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Fear of Artificial Intelligence is being expressed by those no less impressive than Stephen Hawking and Bill Gates.  But popular culture has been sounding the warning for some time now.

2001: A Space Odyssey – was a 1968 epic science fiction film produced and directed by Stanley Kubrick. By the end of the voyage, HAL the sentient computer who is supposed to monitor and assist humans, kills them all to ensure the success of the assigned mission after his (sic) own life is threatened.

1436816431_2The ongoing (never-ending?) Terminator series explores in blunt Hollywood fashion an age when machines simply “dismiss human beings as alien and disposable squatters on the earth” (as Al Gore would suggest in Earth in the Balance).

The Matrix series imagines a different fate for humans: we become a fuel source for the voracious appetites of machines that have taken over. It is sentience on steroids, since it/they have managed to alter human sentience to be reduced to the epistemology of dreaming.

I, Robot, examines a story line that challenges Isaac Asimov’s Three Laws of Robotics: guidelines that foresees the possible unethical consequences of the creation of sentient computers.

In Ex Machina, author Alex Garland considers more than the sentience and consciousness of the machine – he artfully suggests the need for conscience. Of course, in the absence of the conscience of the one who created it, how can the robot appropriate one?

Conscience is an aptitude, faculty, intuition or judgment that assists in distinguishing right from wrong. Moral judgment may derive from values or norms (principles and rules).

Conscience and Ethics:

It is odd, isn’t it, that science needs to be reminded that it is a root in the word conscience; and that there is a need for morality in this field of study that gives rise to the Robot. There is even a discipline known as Roboethics, in which machines of artificial intelligence are also considered artificial moral agents (AMA’s).

The issue of morality and technology has been beckoning ever more forcefully since the Industrial Revolution began (if you are morality-phobic, then consider the notion of ethics). From Nobel’s Dynamite, to Oppenheimer’s Nuclear Bomb, to today’s misnomer: the smart bomb, there is a pricked conscience behind each failure of improved (?) technology. Thus Alan E. Lewis writes:

Modern science, judged by the fruit it bears, has thrown into sharp relief humanity’s fateful determination not to remain as creatures, conjoined in mutuality with all creation, but to be our own masterful creators…

… there is a cosmic wedge between… facts and values, allowing society to analyze, exploit, and control nature and its resources without reference to the spiritual meaning and moral consequences of its rapacity and heteronomy.

To our surprise, this rapacity for violence was predicted before modernity’s perfection of it. Back in the second year of the Civil War (speaking of misnomers), Henry Brooks Adams wrote:

Man has mounted science, and is now run away with. I firmly believe that before many centuries more, science will be the master of men. The engines he will have invented will be beyond his strength to control. Someday science may have the existence of mankind in its power, and the human race commit suicide, by blowing up the world.

Letter to Charles Francis Adams Jr., 11 April 1862

(In 1862 alone, 240 patents were issued in the U.S. for military weapons.)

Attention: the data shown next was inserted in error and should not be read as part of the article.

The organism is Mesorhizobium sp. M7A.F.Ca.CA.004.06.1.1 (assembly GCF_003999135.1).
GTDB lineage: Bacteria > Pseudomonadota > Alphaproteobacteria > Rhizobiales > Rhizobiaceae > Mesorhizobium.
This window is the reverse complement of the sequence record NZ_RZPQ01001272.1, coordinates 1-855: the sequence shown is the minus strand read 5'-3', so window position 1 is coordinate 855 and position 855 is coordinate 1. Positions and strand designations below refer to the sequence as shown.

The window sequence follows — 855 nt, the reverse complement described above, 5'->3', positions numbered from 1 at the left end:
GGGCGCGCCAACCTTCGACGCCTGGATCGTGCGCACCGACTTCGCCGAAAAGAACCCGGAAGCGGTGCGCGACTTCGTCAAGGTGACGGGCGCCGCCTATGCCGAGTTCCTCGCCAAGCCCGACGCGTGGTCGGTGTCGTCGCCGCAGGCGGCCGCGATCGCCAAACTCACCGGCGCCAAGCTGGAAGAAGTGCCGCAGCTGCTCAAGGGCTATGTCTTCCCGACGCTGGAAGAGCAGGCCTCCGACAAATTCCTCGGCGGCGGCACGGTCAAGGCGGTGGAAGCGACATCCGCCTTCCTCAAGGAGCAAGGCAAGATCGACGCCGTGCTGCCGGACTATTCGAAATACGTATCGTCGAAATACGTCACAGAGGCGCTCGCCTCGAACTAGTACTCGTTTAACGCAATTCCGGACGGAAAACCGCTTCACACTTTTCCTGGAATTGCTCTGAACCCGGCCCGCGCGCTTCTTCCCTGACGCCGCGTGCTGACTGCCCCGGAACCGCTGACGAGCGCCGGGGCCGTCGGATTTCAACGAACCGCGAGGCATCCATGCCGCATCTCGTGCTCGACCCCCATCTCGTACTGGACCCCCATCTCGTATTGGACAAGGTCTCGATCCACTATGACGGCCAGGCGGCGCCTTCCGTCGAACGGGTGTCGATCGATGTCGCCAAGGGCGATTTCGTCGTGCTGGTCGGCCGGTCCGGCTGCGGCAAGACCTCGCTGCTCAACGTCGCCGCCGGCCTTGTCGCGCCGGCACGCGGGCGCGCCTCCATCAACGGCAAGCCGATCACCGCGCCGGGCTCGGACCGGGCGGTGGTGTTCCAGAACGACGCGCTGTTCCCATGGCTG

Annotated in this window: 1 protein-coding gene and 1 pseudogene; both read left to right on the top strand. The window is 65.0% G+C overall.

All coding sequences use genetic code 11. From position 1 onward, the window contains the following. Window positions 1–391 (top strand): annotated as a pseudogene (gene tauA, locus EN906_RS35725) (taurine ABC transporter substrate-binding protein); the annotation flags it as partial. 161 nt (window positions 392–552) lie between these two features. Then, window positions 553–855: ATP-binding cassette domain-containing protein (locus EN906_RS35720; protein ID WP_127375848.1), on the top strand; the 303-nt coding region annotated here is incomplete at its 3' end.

Medical Ethics Today

For some time now I have been raising the concern about the freedom of conscience in Canada (and the West in general). While angry atheist like Professor Richard Dawkins suggests a terrifying morality of eugenics as an abortion strategy, there is pressure on doctors at the other end of life: physician assisted suicides. According to recent polls, I am clearly in the minority; nevertheless, let this be a prophetic cry in the wilderness:

The technology that easily gives us an illusion of knowledge, as Stephen Hawking put it, now makes it easier to assist the human race to commit suicide, as Henry Adams predicted. Here’s a sample of modernity’s cosmic wedge – – for technology unimpeded by conscience is able to:

  • Determine the gender of a fetus before birth, and then able to eliminate the [female] fetus in abortion. For occasions other than gender-cide, there is now the very convenient “abortion pill,” most effective to eliminate fetal life in the first 49 days of their “gestational age” (as advertised).
  • Harvest cells and organs from aborted fetuses in the curious ethics of replacing parts of persons with those entities legally defined non-persons (note the controversy over the “selling of harvested parts;” even in its generally positive tone, the New York Times article still exposes a slippery slope mentality to the questionable worth of personhood in the so called “Abortion Wars“).
  • Relieve pain of elderly terminal patients till their passing, and now to legally assist a wider array of mentally ill patients to their premature deaths;
  • Create artificially intelligent robots and munitions that “exposes not our lofty humanness but our bestial inhumanity” (A.E. Lewis).

When artificial intelligence is also artificially devoid of a sense of spiritual meaning and moral substance, it should cause us pause. When talking about morality or ethics, I am not talking about the mere shifting mores of civil society, I’m talking about truisms as significant as the laws of physics:

There is a creator God of the universe.

You are not Him.

He is holy and restorative in all His ways.

He reconciles us to Himself through His Son.

You become more human and more humane as you become more like Him.

Your consciousness and your conscience becomes restorative.

Consider then, what is the beginning of Wisdom